Artificial bat cave built to combat killer disease

The ebola virus is believed to be transmitted by infected bats. The virus continues to live even after the animals die. Originally, the threat was confined to gorillas and chimps but ebola outbreaks have also proved deadly during the several outbreaks documented since the 1970s. Getty Images

CLARKSVILLE, Tennessee (AP) - Conservationists have built an artificial bat cave deep in the Tennessee woods to see if it can be a blueprint for saving bats who are dying by the millions from a fungus spreading across North America.

The $300,000 project by The Nature Conservancy is believed to be the first manmade hibernating structure for bats in the wild. Unlike natural caves, it will be cleaned annually to keep the fungus that causes white-nose syndrome from reaching lethal levels.

"We talked with other people, waiting for one of them to call us crazy and no one did," said Gina Hancock, director of the Tennessee chapter of the conservancy.

The cave is assembled from prefabricated concrete sections. At 78 feet (23.7 meters) long and 16 feet (4.8 meters) wide, it is about the size of a single-wide mobile home. It has an 11-foot-(3.3-meter) tall ceiling that is textured so bats can cling to it.

Most of the cave was then covered with at least 4 feet (1.2 meters) of soil. All that can be seen from the surface is an air intake that serves as the bat entrance. It looks like a concrete septic tank set on its end with the bottom cut out.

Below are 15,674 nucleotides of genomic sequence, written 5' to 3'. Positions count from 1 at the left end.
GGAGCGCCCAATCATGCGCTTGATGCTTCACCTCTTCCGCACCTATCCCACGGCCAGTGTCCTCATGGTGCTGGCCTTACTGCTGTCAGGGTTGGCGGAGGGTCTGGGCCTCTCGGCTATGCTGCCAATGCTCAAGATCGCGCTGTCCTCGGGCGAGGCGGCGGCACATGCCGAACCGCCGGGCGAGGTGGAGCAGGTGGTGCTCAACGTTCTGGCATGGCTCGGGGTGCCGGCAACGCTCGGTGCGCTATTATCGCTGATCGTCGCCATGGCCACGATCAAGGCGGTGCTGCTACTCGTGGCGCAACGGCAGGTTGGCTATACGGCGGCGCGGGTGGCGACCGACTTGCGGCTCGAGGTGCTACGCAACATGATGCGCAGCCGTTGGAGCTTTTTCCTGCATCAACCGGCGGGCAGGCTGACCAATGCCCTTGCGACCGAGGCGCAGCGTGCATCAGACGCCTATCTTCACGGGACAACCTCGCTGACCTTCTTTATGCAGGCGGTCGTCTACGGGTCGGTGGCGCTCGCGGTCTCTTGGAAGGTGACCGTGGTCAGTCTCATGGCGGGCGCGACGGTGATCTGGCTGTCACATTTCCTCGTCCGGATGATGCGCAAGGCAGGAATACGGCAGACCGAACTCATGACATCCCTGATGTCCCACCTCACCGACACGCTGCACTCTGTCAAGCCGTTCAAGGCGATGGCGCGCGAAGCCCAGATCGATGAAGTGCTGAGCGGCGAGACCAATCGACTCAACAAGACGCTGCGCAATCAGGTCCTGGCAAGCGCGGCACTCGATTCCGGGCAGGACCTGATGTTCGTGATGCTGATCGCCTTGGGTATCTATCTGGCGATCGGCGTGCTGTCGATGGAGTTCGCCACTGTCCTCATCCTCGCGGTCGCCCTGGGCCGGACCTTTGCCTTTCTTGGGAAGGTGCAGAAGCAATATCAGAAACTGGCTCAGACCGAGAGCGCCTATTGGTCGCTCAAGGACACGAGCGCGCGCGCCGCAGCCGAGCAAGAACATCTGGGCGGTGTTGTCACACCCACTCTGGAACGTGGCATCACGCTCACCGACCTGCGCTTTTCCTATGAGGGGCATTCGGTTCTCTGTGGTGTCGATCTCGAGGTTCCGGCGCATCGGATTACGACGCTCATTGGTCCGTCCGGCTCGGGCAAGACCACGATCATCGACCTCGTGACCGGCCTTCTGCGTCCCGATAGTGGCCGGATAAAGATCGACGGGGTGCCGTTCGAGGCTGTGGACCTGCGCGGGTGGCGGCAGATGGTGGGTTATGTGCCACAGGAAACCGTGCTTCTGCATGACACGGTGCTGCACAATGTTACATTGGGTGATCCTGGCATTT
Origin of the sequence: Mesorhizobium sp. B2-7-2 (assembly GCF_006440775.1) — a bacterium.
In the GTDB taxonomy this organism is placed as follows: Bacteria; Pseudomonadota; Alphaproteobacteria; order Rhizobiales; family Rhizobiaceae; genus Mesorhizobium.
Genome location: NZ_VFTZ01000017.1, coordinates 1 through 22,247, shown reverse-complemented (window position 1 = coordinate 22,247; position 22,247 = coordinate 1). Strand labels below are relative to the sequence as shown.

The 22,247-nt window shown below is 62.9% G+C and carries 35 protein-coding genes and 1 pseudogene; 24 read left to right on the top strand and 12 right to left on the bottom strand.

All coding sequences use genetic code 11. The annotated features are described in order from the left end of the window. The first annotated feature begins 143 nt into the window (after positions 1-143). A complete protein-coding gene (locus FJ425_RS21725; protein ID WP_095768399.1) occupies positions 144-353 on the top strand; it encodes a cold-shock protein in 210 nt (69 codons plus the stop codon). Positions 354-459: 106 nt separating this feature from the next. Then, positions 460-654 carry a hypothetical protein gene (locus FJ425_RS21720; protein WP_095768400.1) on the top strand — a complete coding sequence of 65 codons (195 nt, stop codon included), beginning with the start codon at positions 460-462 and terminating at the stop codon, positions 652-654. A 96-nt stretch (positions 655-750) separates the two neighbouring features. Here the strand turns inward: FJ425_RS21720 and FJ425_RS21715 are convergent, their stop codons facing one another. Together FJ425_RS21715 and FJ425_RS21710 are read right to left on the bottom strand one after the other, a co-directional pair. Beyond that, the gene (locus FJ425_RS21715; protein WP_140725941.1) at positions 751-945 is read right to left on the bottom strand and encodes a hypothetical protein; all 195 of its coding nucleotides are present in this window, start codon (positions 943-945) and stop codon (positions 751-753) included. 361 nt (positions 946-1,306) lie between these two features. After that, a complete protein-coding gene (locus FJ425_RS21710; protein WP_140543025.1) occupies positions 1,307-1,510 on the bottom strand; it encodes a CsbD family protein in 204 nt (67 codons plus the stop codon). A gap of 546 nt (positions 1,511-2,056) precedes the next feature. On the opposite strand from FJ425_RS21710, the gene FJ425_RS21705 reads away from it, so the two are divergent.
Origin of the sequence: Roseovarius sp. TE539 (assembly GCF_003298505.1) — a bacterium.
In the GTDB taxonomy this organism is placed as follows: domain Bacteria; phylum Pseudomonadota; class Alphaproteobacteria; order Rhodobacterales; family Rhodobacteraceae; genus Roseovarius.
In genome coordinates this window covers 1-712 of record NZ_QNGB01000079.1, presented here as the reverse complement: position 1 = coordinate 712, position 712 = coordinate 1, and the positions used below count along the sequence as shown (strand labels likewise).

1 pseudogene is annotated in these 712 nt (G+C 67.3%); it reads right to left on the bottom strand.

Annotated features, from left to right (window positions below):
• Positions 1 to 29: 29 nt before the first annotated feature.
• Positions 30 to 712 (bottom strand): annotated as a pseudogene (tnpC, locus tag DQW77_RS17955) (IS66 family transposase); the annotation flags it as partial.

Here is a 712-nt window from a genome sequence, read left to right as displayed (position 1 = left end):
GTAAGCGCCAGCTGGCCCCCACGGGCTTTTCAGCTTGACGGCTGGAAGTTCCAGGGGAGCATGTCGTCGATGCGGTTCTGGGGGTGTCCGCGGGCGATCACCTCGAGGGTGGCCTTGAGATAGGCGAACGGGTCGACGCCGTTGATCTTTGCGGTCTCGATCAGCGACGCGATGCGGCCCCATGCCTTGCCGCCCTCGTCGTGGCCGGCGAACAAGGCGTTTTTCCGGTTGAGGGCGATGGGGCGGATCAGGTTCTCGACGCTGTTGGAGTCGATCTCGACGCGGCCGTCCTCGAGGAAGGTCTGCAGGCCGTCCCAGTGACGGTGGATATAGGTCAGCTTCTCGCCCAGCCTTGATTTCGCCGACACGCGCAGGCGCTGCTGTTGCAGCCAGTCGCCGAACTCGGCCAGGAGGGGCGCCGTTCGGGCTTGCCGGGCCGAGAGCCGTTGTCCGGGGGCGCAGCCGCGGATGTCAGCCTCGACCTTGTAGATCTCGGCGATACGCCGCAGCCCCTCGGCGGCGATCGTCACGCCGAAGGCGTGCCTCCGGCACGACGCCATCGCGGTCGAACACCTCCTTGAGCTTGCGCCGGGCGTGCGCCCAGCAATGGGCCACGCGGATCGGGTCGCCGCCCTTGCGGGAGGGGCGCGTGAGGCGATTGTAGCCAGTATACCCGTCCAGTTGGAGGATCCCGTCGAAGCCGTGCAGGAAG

The artificial cave is placed near a natural cave with an established hibernation population of gray bats. The plan is to coax some of them to the new digs by emitting ultra-sonic bat calls on loudspeakers.

White-nose syndrome, named for the sugary smudges found on affected bats' snouts, prompts bats to wake from hibernation and die when they fly into the winter landscape in a futile search for food. First detected in upstate New York in 2006, the fungal infection has killed more than 5.7 million bats as it spread from the Northeast.

The genius of the artificial cave is that it can be cleaned annually to keep the fungus from reaching lethal levels.

Cory Holliday, Tennessee program director of caves and karst for the conservancy, said it would be impossible to keep the fungus out of the new cave.

"The fungus will do what the fungus will do," Holliday said.

Holliday said in natural caves, fungus levels in new roosting areas are relatively low. The prevalence increases in the second year and spikes in the third year.

Each spring, after the bats have dispersed from hibernation, workers will open a door set into the wall of the artificial cave, remove the guano and pressure wash-the ceiling and walls with a solution of water and Formula 409.

If all goes as planned, the clean cave would resemble the first-year environment of a new roosting area in a natural cave.

The fake cave could hold perhaps 250,000 bats. Holliday said he would be delighted if 1,000 show up this winter. He said the winter of 2013-2014 will provide the first solid test of the concept.

The cave is designed to be easily replicated with precast culvert sections that slide together and are then sealed. The earth uphill from the cave is graded so rainwater will flow through a pipe into a basin in the cave floor, overflowing it to help keep humidity at around 85 percent. The basin also gives the bats a water source.

The project was built on land the conservancy bought and then deeded to the Tennessee Wildlife Resources Agency. It is near the Tennessee-Kentucky border, just south of the Fort Campbell U.S. Army post.

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